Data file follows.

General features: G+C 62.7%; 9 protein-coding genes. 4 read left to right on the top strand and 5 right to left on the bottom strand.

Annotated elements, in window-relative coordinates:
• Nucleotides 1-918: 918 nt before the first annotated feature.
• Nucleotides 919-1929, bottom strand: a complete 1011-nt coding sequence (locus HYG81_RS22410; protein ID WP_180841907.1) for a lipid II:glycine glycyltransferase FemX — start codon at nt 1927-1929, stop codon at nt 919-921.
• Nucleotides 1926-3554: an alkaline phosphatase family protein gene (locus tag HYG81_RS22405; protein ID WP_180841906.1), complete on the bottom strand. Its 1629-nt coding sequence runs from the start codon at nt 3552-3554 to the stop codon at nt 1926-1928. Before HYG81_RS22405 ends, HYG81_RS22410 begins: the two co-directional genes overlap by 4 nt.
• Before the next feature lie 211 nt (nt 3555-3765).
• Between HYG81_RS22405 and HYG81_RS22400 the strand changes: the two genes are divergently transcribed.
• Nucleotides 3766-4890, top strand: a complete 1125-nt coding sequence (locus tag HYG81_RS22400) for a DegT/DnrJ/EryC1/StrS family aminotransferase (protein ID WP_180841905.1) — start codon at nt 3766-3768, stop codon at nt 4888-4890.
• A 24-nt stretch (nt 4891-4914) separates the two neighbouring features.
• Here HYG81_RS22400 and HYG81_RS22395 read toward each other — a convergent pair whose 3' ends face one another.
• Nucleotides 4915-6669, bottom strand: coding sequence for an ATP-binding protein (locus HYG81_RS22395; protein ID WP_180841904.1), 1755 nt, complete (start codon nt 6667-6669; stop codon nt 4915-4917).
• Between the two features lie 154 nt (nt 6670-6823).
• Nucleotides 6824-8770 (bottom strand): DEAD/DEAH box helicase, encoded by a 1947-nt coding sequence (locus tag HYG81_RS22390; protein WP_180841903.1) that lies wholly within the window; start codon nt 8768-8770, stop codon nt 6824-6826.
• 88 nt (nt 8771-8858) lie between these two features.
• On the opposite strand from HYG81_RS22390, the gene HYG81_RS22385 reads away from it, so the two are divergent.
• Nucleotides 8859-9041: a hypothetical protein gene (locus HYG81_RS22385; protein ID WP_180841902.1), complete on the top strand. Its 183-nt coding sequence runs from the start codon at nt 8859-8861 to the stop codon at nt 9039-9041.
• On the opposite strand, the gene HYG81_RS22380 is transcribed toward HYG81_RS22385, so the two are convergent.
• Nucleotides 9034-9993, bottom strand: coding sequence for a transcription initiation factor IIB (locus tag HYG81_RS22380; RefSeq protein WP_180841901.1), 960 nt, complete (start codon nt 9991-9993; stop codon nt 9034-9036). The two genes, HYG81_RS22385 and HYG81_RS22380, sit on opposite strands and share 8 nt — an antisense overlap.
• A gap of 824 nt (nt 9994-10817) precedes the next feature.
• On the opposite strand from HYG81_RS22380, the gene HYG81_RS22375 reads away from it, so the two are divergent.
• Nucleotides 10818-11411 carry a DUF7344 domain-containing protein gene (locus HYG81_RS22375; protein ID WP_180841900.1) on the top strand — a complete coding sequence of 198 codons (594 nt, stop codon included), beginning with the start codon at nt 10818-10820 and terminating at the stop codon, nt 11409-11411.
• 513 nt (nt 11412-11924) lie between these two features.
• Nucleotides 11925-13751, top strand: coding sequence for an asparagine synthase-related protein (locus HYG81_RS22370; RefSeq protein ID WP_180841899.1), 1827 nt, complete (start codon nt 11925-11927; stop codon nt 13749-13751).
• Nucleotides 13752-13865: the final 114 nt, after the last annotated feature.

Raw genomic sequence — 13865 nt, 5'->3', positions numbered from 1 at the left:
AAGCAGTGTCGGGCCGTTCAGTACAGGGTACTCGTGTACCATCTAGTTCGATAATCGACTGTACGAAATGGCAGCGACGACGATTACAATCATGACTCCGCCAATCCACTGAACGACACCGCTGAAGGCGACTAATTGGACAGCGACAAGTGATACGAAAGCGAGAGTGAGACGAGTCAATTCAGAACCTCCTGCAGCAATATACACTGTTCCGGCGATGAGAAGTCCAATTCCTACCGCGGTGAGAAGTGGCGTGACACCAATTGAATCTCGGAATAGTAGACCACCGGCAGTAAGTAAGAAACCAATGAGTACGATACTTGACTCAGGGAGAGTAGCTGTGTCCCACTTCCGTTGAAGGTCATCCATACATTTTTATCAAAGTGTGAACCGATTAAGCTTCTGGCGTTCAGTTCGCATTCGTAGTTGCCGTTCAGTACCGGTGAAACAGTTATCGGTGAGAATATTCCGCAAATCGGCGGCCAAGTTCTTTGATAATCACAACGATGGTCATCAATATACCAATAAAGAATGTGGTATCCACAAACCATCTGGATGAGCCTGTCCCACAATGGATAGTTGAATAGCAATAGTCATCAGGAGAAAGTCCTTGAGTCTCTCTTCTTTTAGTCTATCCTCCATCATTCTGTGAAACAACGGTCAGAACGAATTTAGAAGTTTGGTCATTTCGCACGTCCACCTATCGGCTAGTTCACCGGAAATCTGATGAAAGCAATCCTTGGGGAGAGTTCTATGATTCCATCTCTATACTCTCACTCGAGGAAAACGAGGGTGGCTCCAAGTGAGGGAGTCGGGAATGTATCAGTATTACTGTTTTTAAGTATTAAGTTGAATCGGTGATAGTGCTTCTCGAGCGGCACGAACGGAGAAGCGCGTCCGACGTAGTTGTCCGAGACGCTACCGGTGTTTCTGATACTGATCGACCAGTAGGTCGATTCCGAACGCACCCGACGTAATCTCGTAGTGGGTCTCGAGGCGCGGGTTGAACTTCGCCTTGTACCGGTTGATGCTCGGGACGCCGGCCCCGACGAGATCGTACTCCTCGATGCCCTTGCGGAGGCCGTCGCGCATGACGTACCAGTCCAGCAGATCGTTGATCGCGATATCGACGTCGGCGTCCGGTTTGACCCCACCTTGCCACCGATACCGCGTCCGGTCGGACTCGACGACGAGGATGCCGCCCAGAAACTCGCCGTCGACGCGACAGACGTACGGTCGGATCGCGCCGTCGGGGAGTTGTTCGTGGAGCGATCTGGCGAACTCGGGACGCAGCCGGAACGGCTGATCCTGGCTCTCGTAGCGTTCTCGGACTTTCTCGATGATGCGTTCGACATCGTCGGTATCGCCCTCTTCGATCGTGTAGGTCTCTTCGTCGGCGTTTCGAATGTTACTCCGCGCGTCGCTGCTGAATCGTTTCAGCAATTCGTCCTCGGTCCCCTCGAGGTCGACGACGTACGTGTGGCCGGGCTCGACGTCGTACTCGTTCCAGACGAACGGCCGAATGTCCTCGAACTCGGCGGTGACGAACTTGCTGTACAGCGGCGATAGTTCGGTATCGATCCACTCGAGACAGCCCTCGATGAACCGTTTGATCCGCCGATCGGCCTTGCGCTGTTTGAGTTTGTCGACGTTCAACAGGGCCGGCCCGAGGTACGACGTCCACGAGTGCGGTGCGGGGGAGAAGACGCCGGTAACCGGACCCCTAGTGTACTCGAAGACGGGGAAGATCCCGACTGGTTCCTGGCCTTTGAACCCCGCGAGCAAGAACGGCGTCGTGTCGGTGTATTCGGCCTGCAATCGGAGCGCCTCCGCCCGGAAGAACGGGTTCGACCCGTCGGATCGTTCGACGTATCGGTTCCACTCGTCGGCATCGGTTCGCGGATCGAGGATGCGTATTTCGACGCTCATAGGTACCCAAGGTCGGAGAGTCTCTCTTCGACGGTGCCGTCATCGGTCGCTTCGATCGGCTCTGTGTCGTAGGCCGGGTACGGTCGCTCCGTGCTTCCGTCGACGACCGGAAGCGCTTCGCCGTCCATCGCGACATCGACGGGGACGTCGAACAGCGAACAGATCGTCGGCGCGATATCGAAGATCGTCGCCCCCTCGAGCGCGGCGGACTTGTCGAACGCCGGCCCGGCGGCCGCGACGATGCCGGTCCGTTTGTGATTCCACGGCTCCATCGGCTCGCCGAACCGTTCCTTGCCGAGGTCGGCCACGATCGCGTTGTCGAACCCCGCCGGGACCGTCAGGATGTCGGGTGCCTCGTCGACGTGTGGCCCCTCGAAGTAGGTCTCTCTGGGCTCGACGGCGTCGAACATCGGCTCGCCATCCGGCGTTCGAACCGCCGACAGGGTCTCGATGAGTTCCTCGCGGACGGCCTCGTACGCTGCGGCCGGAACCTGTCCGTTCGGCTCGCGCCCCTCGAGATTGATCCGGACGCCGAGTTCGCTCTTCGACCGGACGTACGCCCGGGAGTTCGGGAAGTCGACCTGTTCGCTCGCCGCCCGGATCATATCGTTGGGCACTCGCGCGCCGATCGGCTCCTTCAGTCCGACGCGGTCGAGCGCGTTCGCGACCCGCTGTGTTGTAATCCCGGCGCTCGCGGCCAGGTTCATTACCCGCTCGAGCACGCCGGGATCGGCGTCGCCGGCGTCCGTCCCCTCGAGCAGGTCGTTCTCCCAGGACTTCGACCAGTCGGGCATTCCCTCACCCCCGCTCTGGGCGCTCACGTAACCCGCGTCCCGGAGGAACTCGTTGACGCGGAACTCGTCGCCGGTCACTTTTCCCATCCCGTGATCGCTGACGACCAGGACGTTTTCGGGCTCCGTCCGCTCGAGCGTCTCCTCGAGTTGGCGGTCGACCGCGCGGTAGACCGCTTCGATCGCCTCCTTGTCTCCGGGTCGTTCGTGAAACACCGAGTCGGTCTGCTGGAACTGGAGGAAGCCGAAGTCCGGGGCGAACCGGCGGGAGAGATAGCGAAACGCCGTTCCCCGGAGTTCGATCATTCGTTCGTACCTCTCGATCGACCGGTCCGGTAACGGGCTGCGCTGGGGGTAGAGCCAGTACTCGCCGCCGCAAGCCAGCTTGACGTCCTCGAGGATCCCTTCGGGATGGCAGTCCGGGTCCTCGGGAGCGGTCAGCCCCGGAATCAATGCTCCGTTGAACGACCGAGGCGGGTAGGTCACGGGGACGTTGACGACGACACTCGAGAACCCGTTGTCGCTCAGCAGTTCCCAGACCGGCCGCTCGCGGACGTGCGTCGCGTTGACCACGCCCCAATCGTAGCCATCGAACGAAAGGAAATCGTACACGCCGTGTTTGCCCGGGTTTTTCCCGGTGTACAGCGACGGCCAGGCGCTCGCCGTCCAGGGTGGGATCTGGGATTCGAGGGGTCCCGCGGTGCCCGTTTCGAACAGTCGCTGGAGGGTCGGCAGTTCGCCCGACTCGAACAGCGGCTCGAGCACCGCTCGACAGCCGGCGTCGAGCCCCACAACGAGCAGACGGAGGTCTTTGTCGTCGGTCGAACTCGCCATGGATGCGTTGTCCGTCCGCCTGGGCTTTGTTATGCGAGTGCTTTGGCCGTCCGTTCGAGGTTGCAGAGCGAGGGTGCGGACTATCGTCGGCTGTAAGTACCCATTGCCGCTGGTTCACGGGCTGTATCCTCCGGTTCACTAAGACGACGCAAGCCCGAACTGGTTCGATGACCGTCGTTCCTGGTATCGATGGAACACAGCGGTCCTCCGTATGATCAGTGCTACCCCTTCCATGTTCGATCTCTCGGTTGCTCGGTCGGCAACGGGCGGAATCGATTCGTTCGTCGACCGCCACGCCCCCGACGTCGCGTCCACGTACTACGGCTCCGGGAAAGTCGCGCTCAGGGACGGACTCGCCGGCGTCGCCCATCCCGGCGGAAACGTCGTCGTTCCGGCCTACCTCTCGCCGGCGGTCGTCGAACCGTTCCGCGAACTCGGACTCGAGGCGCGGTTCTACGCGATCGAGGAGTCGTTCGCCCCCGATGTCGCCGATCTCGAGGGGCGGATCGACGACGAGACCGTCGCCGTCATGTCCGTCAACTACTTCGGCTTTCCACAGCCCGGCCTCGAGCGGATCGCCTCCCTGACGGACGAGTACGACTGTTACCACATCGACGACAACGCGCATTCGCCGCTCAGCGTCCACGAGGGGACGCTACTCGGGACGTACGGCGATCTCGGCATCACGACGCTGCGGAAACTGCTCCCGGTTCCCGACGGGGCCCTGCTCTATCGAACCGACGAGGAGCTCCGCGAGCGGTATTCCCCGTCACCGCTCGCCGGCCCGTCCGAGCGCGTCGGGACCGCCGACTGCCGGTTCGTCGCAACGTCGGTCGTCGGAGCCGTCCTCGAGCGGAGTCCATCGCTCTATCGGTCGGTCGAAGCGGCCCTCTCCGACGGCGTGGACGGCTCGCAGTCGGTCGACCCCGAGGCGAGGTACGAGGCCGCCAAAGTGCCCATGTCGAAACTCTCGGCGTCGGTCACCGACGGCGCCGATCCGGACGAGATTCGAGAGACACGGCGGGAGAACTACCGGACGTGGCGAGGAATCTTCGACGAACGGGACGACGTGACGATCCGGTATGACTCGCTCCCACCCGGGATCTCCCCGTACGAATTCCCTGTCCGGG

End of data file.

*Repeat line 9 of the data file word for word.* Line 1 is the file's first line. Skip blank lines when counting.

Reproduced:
• A 24-nt stretch (nt 4891-4914) separates the two neighbouring features.